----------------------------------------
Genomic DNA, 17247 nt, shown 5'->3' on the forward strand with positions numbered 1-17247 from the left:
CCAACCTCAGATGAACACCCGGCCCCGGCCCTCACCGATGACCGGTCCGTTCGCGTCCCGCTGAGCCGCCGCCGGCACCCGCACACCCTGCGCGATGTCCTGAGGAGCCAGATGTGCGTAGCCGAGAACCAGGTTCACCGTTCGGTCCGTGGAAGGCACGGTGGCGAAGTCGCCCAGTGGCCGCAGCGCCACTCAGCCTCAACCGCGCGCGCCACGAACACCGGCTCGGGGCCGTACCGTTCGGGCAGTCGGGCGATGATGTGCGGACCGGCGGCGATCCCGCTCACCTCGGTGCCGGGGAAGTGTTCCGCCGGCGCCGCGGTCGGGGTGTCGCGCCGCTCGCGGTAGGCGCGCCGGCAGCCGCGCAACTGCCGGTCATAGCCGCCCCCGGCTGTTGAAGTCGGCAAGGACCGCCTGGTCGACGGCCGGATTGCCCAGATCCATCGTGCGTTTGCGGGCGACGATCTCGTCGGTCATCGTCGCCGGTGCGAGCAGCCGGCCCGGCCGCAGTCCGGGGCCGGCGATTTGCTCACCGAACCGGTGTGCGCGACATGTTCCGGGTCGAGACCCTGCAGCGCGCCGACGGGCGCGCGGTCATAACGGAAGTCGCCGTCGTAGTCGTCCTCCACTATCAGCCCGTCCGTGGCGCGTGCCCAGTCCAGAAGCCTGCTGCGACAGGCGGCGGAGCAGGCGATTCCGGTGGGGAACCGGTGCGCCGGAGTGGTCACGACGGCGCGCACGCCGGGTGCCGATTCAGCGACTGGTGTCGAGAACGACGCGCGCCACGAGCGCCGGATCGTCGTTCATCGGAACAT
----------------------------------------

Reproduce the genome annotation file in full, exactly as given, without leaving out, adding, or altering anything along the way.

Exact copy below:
Genomic DNA, 17247 nt, shown 5'->3' on the forward strand with positions numbered 1-17247 from the left:
CCAACCTCAGATGAACACCCGGCCCCGGCCCTCACCGATGACCGGTCCGTTCGCGTCCCGCTGAGCCGCCGCCGGCACCCGCACACCCTGCGCGATGTCCTGAGGAGCCAGATGTGCGTAGCCGAGAACCAGGTTCACCGTTCGGTCCGTGGAAGGCACGGTGGCGAAGTCGCCCAGTGGCCGCAGCGCCACTCAGCCTCAACCGCGCGCGCCACGAACACCGGCTCGGGGCCGTACCGTTCGGGCAGTCGGGCGATGATGTGCGGACCGGCGGCGATCCCGCTCACCTCGGTGCCGGGGAAGTGTTCCGCCGGCGCCGCGGTCGGGGTGTCGCGCCGCTCGCGGTAGGCGCGCCGGCAGCCGCGCAACTGCCGGTCATAGCCGCCCCCGGCTGTTGAAGTCGGCAAGGACCGCCTGGTCGACGGCCGGATTGCCCAGATCCATCGTGCGTTTGCGGGCGACGATCTCGTCGGTCATCGTCGCCGGTGCGAGCAGCCGGCCCGGCCGCAGTCCGGGGCCGGCGATTTGCTCACCGAACCGGTGTGCGCGACATGTTCCGGGTCGAGACCCTGCAGCGCGCCGACGGGCGCGCGGTCATAACGGAAGTCGCCGTCGTAGTCGTCCTCCACTATCAGCCCGTCCGTGGCGCGTGCCCAGTCCAGAAGCCTGCTGCGACAGGCGGCGGAGCAGGCGATTCCGGTGGGGAACCGGTGCGCCGGAGTGGTCACGACGGCGCGCACGCCGGGTGCCGATTCAGCGACTGGTGTCGAGAACGACGCGCGCCACGAGCGCCGGATCGTCGTTCATCGGAACAT